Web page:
He decided to apply for leave during the Durga Puja celebrations when eastern India donned a festive look like no other place he had seen. For five whole days and nights cities across the East would be filled with laughter, gaiety, new clothes, jewellery, festooned streets, dazzling lights, rhythmic beat of the dhak (drums), intonations chanted by the head priest and blared over loudspeakers, streetside plays, temporary roadside eateries selling a variety of mouth-watering dishes and suspiciously guarded booths where some adults would disappear for a few minutes to get a swig from a bottle of locally distilled whisky. Entire roads would be blocked to accommodate pandals that housed the idols of Goddess Durga, who was visiting Earth for five days, along with her sons Ganesh and Kartik, and daughters, Laxmi and Saraswati, who were Gods and Goddesses in their own right. There was a beautiful story about how Ganesh, the elephant headed God, came to such a state and AK remembered how Nani had woven the entire story on a starry sky under the neem tree one night many years ago. The story still seemed fresh to him, as if it had just happened the other day — such was the power of Nani’s story-telling capability.
And what to say about the decorative ability of the local artisans? Each pandal would have a theme decor that gave free range to the artists to dream. He remembered when as a young student he had visited Kolkata once and was amazed to see the High Court building in the middle of Middleton Street — such gracefully constructed was the canopy. There were others that had themes ranging from Sachin Tendulkar (cricketing icon) to the movie Avatar to Mount Kailash (Lord Shiva’s abode in the Himalayas) to innumerable others. He recalled that he spent the better part of the entire night walking from one locality to another, each having its own Puja, and each brimming with people — young, old, middle aged, rich, poor, fashionistas, unkempt, stylists, ungroomed, and all other categories in between. He had never seen such a wonderful melting pot of humanity where race, creed, caste, wealth, appearance all became irrelevant. To him, this was the actual magic, the power of Ma Durga, and all the rituals and invocations to propitiate her were meaningless.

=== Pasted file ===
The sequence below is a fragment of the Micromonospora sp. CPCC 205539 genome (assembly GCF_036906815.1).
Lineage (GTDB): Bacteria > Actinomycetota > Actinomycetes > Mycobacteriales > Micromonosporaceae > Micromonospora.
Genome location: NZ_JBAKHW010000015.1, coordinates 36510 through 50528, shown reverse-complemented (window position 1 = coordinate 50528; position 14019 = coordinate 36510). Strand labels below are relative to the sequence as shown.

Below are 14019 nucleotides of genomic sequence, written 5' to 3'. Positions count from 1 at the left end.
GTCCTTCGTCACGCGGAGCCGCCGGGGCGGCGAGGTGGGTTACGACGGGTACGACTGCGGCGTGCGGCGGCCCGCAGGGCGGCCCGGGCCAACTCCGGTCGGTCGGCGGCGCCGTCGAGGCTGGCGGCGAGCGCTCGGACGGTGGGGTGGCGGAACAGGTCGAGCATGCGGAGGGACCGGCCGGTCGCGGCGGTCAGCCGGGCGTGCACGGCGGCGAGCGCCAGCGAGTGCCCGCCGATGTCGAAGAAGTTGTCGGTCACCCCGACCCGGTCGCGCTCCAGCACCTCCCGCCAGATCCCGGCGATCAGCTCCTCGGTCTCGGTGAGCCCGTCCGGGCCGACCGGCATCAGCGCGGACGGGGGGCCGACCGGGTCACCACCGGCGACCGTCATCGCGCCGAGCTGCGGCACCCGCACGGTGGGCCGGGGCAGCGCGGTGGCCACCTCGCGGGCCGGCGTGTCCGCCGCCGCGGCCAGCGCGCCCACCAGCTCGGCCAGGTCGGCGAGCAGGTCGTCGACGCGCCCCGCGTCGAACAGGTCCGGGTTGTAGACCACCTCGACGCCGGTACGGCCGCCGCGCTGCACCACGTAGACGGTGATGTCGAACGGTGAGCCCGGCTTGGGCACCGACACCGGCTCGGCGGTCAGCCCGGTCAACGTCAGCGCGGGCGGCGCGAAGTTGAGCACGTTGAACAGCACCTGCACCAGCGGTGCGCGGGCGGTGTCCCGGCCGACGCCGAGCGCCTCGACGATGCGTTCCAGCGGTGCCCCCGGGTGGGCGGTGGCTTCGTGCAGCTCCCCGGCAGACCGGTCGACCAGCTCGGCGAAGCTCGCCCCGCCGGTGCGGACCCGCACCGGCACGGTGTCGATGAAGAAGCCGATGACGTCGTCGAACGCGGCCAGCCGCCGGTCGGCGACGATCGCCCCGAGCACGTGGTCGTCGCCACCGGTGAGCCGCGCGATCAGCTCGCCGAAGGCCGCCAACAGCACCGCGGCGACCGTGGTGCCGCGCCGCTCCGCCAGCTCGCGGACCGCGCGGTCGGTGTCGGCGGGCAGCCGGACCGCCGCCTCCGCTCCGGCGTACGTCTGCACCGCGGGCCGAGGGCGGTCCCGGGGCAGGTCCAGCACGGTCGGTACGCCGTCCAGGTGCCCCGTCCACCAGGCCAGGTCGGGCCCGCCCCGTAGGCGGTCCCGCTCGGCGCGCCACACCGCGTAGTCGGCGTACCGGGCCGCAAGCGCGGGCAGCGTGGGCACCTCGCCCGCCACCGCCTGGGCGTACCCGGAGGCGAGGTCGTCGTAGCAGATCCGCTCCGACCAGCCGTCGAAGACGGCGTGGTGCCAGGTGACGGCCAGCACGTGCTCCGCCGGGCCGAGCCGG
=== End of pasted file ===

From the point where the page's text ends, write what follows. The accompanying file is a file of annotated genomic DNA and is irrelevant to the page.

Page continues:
AK confirmed his flight through Qatar Airways. It had a flight to Kolkata and it allowed 30 kgs of baggage to be checked-in as opposed to 20 kgs of most other airlines. He would be able to kill two birds with a stone. He would spend a few days during Durga Puja in Kolkata, and this time he would be armed with an entry level DSLR to capture the mood of the city. The additional baggage weight would allow him to carry presents for those he would meet. Importantly, he would be able to carry a cuckoo clock for Nani, who had once confided in him that it was something she would very much like. He wanted to capture his Nani in his camera as she opened her present and exclaimed in delight. It would be a fascinating couple of weeks — first the Puja in Kolkata, then with his parents at Azamgarh, and finally his village where he had spent the first seven years without any worries of any kind except plans on how to escape from the house and pluck unripe mangoes from the neighbor’s trees on hot summer afternoons.